Dubai man out to conquer 7 peaks on 7 continents
He runs up and down the 55 floors of his building -Marina Heights- for about four hours every day with a backpack filled with water. “We might not have mountains in Dubai, but there are high-rise buildings!” says Atte, training for his next and highest challenge so far: Mount Everest.
The Everest is the fifth mountain the Finnish-born mountaineer is planning to challenge in order to pursue his broader goal of climbing the seven highest summits of each continent, something that has been done by 336 people so far, he tells.
“I have been climbing for 10 years and it gives me a [different] experience each time I visit a new country. However, I felt the need to create a goal. Climbing the seven summits is a unique challenge, and I would be the first Finnish person to accomplish this goal,” Atte says.
“My wife is very accommodating. She is a climber herself, so she completely understood why I wanted to do this.” Atte recalls how the two have climbed many mountains together, the last one being the Carstensz Pyramid in Indonesia.
“This mountain rises in the middle of a jungle, between local tribes of people wearing no clothes and eating spiders. It is technically the most difficult mountain and circumstances are not easy.”
Atte anecdotes how after his wife had felt unwell and they had asked mine workers about the nearest hospital, they were taken by military men and kept in a small room for two days, before they were given the right direction.
“Besides a challenge for mountaineers, mountains are also a source of minerals and that makes them interesting for many. In Indonesia, mining access is contested by many, as we found out.”
The summit in Indonesia was the third highest continental summit he climbed, after which he decided to make the list complete. “I wanted to have a break from work, do something unusual. I took a year off so I could put all efforts into this project.”
Now the highest summit of the world is awaiting him, Atte is becoming aware of new confrontations, such as the death zone, the part of the mountain above 8000 metres high.
“There is an unwritten rule among mountain climbers, that when somebody is unable to walk in the death zone, he cannot be rescued as circumstances are too harsh. This is something I find hard to prepare myself for, as I am a caring person in nature and wonder how I would feel to leave behind another human being in such a condition.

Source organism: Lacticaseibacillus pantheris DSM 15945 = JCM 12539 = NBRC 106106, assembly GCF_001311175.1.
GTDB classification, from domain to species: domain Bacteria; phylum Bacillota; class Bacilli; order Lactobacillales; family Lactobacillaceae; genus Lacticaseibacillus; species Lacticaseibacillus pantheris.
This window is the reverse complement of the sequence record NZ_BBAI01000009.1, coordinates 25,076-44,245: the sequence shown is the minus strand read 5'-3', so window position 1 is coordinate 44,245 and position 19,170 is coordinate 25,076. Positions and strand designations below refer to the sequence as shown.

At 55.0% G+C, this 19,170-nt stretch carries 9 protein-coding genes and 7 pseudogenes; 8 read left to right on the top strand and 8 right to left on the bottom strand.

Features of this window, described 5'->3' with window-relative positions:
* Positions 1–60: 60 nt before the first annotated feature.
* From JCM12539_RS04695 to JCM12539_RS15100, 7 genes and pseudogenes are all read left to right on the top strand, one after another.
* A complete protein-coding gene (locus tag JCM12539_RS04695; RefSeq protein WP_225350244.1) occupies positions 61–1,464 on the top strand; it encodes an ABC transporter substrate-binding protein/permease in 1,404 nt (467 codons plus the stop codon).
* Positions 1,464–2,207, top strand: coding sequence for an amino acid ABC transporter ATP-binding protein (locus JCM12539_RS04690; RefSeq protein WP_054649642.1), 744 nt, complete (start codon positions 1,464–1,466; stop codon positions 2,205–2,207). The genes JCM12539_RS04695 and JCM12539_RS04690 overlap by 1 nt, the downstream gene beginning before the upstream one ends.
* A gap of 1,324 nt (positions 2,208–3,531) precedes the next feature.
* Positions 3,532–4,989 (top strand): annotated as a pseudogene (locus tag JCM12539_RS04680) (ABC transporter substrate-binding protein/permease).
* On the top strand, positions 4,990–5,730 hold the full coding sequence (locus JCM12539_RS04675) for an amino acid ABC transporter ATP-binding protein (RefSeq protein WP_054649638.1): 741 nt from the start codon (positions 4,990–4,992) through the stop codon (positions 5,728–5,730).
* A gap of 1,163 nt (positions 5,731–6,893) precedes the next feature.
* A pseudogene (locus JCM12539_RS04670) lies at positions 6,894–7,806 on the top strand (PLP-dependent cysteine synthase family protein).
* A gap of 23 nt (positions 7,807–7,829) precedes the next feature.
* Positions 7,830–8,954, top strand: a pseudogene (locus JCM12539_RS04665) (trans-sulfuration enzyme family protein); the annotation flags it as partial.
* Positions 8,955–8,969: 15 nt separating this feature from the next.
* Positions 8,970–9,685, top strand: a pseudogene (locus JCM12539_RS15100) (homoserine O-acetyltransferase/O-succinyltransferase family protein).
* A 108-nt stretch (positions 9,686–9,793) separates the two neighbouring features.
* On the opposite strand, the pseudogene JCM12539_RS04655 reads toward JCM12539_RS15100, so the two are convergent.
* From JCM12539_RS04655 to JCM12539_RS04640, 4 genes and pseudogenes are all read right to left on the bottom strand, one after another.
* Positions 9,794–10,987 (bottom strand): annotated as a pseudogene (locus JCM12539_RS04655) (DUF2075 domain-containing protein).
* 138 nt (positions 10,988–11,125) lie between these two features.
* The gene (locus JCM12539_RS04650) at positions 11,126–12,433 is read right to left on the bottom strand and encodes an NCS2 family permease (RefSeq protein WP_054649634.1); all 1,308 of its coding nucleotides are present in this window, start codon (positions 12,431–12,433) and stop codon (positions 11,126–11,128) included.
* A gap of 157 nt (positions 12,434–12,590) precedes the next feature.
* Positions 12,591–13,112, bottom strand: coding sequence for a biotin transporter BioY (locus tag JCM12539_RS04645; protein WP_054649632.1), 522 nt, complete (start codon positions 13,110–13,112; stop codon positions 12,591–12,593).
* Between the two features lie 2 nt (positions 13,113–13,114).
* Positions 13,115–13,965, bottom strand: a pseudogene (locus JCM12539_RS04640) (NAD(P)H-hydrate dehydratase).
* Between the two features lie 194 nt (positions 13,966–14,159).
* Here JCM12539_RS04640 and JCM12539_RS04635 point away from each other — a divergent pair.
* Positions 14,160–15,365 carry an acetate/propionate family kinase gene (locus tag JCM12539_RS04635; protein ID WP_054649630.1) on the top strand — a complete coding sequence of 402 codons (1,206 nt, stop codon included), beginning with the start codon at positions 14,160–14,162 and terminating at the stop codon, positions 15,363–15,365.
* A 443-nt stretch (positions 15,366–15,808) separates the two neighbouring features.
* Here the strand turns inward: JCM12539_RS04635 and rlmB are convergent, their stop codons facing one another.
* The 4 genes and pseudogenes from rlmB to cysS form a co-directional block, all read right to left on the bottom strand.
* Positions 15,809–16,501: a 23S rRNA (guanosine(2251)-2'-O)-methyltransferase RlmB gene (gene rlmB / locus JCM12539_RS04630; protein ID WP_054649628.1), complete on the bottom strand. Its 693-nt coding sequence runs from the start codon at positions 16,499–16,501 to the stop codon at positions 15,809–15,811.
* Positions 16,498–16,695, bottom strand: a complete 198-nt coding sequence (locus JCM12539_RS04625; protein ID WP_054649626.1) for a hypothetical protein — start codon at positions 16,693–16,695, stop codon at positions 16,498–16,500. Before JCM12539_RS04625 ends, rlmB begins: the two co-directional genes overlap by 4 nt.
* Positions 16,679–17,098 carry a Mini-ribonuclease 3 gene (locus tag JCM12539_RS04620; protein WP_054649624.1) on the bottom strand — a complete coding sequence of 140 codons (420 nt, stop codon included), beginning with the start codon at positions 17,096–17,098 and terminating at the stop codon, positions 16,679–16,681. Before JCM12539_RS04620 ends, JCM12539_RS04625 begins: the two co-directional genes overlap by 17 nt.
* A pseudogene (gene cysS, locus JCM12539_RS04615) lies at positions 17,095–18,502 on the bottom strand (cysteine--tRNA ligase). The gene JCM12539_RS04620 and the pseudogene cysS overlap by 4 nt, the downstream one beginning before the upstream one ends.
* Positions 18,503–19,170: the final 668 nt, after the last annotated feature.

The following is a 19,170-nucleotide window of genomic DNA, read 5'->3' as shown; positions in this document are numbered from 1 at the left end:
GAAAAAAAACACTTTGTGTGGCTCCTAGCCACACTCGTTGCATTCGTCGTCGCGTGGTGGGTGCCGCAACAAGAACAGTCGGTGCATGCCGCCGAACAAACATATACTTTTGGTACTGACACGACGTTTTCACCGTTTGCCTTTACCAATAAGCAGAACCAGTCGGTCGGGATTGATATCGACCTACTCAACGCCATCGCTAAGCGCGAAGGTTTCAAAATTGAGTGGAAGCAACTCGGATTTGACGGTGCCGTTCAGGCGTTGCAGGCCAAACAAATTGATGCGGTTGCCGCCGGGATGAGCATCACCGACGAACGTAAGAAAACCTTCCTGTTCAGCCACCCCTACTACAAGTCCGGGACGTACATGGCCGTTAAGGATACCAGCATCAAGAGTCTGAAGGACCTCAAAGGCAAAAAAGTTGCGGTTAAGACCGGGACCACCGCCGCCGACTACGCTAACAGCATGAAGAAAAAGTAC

“From time to time I do scenario planning, imaging what I would do in such and such situation,” Atte says. “It can be a real challenge to think objectively as many people are known to suffer from ‘summit fever’ once they see the top lying in front of them. All they can think of is getting up there.
“I fear weather conditions most.” On the Everest, weather conditions are a real challenge, as there is only a period of ten days in mid-May when the conditions are ideal for the climber to go up, Atte explains. “This is something outside our control which may tell us to return. I hope I will be able to judge such situation objectively.”
Only ten days after returning from the Nepal summit, Atte will continue to Alaska, where he will climb Denali, the last of the seven summits. “This summit is best to climb in June, and I did not want to wait for another year to finish this project.”
The last summit on Atte’s list is known as the coldest and deadliest summit of the seven summits, due to crevasses, or very deep cracks in the thick ice of a glacier. “These have cost many lives,” tells Atte.
However, Atte is sure to always prioritise safety. “I never climb a summit without the presence of someone who has climbed it before and I carefully select the people I work with. I do want a two-way ticket to that summit,” he says.
When asked what is next, the Finnish mountaineer comfortably says: “I have no idea.
“I will probably continue climbing, but I do not necessarily need to accomplish a bigger goal each time. Maybe I will have children, go back to work, or ski to Antarctica. It really does not occupy me right now. I am focusing on what I am doing now.”
The seven highest summits of each continent, listed by height, are:
Mount Everest, Nepal – 8,850 metres
Aconcagua, Argentine – 6,962 metres
Denali – Alaski – 6,194 metres
Kilimanjaro, Kenia – 5,895 metres
Elbruz, Russia – 5,642 metres
Vinson, Antartctica – 4,897 metres
Crarstensz Pyramid, Indonesia – 4,884 metres
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